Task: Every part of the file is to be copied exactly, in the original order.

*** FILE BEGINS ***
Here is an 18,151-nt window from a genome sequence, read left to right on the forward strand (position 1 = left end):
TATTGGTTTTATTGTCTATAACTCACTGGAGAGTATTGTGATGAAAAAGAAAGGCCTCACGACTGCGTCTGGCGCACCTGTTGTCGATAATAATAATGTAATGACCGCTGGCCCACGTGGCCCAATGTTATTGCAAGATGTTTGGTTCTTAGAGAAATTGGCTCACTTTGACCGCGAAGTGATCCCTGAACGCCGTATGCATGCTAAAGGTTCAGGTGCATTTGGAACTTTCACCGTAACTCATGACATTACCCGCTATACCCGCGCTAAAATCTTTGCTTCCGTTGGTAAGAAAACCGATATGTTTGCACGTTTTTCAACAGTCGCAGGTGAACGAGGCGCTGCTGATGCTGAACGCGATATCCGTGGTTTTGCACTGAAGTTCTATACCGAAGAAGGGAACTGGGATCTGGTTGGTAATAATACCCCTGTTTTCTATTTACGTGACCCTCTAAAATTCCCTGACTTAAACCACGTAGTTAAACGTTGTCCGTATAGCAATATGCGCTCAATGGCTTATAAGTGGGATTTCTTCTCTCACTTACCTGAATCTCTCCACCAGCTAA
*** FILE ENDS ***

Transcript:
Here is an 18,151-nt window from a genome sequence, read left to right on the forward strand (position 1 = left end):
TATTGGTTTTATTGTCTATAACTCACTGGAGAGTATTGTGATGAAAAAGAAAGGCCTCACGACTGCGTCTGGCGCACCTGTTGTCGATAATAATAATGTAATGACCGCTGGCCCACGTGGCCCAATGTTATTGCAAGATGTTTGGTTCTTAGAGAAATTGGCTCACTTTGACCGCGAAGTGATCCCTGAACGCCGTATGCATGCTAAAGGTTCAGGTGCATTTGGAACTTTCACCGTAACTCATGACATTACCCGCTATACCCGCGCTAAAATCTTTGCTTCCGTTGGTAAGAAAACCGATATGTTTGCACGTTTTTCAACAGTCGCAGGTGAACGAGGCGCTGCTGATGCTGAACGCGATATCCGTGGTTTTGCACTGAAGTTCTATACCGAAGAAGGGAACTGGGATCTGGTTGGTAATAATACCCCTGTTTTCTATTTACGTGACCCTCTAAAATTCCCTGACTTAAACCACGTAGTTAAACGTTGTCCGTATAGCAATATGCGCTCAATGGCTTATAAGTGGGATTTCTTCTCTCACTTACCTGAATCTCTCCACCAGCTAA